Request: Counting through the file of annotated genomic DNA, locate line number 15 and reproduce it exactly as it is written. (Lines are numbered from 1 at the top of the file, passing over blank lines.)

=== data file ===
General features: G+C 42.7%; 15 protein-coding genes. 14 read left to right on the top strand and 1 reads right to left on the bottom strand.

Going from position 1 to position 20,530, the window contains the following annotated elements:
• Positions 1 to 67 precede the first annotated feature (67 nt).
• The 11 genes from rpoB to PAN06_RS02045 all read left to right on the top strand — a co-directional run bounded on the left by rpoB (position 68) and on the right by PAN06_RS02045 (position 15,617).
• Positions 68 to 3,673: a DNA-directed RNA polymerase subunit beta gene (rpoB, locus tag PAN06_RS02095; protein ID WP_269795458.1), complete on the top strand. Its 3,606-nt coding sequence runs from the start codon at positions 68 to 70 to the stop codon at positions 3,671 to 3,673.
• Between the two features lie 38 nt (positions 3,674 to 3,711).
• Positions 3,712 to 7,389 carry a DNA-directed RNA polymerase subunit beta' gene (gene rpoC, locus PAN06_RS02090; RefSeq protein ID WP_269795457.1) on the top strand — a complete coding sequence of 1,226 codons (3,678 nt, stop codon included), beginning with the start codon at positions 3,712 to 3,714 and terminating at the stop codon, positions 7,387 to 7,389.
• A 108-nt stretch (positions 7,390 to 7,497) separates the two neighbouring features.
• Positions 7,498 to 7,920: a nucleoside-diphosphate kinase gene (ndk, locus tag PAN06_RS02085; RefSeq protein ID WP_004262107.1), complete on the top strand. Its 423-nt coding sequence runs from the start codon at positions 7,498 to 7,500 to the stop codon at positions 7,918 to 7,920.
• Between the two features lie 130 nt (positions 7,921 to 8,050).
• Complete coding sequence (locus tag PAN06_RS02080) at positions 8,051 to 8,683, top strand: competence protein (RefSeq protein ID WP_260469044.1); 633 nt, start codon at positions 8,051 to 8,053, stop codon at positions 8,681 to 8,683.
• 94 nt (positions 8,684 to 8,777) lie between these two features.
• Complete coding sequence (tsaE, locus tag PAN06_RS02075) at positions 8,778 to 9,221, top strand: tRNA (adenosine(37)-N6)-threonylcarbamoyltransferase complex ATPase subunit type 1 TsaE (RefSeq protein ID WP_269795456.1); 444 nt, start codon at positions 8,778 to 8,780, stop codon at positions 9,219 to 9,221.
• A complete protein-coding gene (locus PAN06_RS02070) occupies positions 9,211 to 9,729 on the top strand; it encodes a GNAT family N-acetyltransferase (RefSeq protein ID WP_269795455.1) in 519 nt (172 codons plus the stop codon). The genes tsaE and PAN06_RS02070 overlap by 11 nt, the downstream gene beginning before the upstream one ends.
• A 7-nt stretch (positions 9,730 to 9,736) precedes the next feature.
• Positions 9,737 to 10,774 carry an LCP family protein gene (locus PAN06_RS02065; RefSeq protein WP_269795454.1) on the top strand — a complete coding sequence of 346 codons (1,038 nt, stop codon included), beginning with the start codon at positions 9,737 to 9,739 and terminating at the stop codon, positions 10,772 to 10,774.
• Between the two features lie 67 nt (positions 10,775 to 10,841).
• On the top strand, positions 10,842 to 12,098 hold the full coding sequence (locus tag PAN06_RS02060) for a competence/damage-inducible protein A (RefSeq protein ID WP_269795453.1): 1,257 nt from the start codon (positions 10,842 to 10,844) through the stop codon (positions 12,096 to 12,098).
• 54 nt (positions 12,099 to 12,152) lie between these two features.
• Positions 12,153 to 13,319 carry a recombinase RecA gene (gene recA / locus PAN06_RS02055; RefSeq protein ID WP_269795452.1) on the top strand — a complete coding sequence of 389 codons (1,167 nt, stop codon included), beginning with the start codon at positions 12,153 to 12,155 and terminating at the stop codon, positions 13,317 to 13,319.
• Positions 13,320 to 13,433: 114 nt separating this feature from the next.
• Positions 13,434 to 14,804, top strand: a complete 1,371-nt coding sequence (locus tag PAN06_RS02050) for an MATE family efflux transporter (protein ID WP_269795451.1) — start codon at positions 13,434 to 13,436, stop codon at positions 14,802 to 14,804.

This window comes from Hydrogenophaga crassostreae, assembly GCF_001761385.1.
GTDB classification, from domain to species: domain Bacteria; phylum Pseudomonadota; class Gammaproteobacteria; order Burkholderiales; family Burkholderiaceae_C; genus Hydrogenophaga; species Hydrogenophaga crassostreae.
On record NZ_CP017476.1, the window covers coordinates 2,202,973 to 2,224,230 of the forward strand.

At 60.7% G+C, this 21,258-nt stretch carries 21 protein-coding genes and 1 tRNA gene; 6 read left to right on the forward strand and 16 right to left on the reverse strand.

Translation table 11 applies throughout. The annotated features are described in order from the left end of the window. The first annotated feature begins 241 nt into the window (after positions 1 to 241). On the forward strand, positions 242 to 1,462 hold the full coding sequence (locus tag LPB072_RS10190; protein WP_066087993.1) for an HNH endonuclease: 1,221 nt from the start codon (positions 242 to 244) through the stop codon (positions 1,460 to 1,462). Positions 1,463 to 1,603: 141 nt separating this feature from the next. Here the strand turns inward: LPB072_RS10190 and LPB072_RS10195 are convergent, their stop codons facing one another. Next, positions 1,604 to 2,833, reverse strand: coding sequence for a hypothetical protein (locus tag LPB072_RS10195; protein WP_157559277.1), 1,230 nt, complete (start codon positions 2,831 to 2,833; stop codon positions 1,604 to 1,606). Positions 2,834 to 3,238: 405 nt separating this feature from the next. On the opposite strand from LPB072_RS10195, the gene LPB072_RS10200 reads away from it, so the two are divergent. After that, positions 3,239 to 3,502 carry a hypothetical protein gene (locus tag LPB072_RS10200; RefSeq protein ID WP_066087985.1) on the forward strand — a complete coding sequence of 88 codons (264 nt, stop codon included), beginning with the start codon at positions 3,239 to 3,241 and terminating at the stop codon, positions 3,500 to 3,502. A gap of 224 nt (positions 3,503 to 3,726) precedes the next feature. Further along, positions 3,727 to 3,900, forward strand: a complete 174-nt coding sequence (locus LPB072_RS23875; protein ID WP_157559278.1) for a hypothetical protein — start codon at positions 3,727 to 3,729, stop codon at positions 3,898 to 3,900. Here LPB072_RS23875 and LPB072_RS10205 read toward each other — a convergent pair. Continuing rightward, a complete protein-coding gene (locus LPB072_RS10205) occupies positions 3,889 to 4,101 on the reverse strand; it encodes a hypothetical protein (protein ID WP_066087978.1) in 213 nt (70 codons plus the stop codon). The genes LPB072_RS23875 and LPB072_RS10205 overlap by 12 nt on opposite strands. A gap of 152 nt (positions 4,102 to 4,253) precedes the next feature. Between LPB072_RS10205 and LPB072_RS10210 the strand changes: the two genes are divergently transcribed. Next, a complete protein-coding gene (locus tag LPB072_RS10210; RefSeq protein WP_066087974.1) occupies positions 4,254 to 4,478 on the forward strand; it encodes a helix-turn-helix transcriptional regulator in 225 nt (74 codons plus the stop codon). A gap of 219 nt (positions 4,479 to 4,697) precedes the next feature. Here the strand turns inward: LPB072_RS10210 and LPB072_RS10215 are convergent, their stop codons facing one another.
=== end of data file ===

• A 7-nt stretch (positions 9,730 to 9,736) precedes the next feature.